Question: I keep reading about these strange things called black holes. Are they for real, and if so, what would they look like if seen from a spaceship? — WD, Anaheim, CA
Answer: Astronomers have never seen a black hole directly, but their existence is based on a well-established theory, and we have seen indirect evidence of black holes. Most astronomers now believe they do indeed exist.
Way back in the 19th century, physicist Joseph Lagrange first realized it was possible to have an object with gravity so strong not even light could escape its surface. The term “black hole” is of more recent origin. It was first used in 1969 by physicist John Wheeler.
When you jump up, you come back down. Gravity will see to that. But what goes up doesn’t always come back down. If an object is propelled upward from Earth with a speed greater than 7 miles per second, it will escape gravity completely and never return. On the Moon, with its weaker gravity, that speed is only 1.2 miles per second. On Jupiter it would take a speed of 20 miles per second.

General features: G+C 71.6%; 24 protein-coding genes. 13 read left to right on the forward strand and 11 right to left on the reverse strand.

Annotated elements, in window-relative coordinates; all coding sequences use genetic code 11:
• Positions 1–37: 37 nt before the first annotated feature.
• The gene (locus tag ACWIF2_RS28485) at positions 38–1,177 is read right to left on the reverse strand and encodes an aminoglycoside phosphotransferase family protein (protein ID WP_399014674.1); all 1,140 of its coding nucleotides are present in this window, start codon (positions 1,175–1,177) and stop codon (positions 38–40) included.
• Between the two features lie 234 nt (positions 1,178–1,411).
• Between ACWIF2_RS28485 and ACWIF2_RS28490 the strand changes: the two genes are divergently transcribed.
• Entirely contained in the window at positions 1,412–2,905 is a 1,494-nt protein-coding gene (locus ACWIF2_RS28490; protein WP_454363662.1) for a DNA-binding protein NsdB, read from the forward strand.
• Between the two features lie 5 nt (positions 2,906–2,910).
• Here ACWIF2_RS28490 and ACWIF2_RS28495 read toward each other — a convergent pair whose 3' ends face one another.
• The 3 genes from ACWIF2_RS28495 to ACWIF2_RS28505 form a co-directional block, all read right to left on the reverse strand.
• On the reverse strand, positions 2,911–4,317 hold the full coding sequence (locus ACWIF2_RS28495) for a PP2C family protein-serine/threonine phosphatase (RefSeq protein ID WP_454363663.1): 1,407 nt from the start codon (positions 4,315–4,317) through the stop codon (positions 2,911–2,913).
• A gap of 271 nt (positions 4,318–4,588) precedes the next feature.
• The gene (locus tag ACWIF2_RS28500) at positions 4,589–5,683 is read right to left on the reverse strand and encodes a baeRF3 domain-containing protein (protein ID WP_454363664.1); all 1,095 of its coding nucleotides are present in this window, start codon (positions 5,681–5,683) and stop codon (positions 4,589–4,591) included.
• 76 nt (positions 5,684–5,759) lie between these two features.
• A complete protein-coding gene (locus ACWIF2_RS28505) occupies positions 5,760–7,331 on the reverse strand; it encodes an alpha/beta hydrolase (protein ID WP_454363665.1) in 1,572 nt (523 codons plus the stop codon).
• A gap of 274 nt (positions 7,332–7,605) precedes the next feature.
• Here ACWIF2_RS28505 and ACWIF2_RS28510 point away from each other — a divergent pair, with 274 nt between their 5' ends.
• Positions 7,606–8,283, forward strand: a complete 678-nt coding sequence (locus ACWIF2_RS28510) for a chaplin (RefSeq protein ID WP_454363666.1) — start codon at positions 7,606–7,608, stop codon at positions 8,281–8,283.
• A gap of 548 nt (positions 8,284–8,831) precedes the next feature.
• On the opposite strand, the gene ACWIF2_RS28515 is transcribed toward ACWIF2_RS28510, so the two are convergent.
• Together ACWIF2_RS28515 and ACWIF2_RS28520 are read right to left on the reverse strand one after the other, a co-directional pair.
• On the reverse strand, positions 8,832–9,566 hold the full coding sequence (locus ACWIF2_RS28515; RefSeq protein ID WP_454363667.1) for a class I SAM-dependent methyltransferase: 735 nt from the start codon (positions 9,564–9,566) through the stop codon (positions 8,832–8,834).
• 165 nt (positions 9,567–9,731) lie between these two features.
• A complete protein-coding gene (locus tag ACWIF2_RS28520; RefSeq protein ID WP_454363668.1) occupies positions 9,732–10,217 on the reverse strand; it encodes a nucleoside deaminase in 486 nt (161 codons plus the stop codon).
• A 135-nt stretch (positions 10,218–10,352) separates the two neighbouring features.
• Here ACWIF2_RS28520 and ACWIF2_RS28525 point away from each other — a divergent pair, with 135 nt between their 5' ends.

Light moves at the astounding speed of 186,000 miles per second … fast, but not infinite. So if an object had enough gravity, light would fall back just like you do when you jump. That’s a black hole. They can’t emit or reflect light, so they appear totally black. What they really are is a hotly debated question.